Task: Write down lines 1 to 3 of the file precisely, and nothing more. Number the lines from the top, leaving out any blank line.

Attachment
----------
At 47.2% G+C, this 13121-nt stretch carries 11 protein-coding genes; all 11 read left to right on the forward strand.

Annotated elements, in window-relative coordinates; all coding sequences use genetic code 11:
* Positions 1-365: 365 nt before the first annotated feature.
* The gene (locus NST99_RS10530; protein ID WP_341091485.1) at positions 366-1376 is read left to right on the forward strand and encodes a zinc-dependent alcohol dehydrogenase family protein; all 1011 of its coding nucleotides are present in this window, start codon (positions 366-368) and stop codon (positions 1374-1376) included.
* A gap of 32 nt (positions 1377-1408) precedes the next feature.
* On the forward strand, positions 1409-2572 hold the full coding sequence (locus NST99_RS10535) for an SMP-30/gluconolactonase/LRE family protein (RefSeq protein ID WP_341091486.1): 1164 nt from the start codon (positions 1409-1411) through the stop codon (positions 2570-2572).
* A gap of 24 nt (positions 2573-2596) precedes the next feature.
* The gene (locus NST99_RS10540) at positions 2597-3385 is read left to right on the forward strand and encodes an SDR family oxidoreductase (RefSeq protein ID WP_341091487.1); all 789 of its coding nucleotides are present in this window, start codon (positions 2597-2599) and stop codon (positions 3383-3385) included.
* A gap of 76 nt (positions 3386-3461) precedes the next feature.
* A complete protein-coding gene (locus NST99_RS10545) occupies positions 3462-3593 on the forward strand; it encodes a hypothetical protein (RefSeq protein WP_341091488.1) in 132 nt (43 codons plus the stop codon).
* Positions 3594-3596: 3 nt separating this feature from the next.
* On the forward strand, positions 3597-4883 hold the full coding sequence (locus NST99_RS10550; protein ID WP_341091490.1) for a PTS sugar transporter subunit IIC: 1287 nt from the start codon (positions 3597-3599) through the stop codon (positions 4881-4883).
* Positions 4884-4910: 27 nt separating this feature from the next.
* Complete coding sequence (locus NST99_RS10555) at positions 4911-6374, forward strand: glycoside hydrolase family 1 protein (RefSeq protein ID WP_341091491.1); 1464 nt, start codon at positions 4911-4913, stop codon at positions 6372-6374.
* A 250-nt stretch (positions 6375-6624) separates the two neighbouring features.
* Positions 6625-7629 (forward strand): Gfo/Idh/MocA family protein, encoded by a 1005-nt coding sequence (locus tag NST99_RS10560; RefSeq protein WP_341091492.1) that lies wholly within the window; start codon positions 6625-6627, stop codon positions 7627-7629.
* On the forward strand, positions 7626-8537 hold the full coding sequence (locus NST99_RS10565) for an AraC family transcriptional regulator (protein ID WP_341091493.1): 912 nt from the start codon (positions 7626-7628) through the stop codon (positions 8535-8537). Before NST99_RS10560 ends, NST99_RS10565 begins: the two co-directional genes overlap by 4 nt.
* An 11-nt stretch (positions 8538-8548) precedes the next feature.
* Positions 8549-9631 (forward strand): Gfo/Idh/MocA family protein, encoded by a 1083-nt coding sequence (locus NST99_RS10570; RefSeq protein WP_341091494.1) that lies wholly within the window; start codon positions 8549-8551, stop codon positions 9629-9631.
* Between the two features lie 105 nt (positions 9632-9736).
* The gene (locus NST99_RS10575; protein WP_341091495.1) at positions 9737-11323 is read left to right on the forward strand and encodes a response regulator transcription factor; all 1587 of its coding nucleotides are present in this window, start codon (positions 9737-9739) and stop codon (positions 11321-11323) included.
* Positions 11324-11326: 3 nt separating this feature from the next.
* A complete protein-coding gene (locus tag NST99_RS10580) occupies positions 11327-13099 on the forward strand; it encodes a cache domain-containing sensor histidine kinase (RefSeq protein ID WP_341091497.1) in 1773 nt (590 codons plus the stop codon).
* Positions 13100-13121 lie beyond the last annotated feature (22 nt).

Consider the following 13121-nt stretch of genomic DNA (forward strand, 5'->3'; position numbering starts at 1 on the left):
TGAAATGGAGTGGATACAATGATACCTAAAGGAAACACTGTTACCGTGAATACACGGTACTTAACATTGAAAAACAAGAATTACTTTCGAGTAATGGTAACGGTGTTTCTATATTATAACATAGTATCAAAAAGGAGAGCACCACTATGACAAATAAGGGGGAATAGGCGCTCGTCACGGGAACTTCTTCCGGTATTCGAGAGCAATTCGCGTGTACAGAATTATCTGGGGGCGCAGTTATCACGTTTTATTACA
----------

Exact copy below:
At 47.2% G+C, this 13121-nt stretch carries 11 protein-coding genes; all 11 read left to right on the forward strand.

Annotated elements, in window-relative coordinates; all coding sequences use genetic code 11:
* Positions 1-365: 365 nt before the first annotated feature.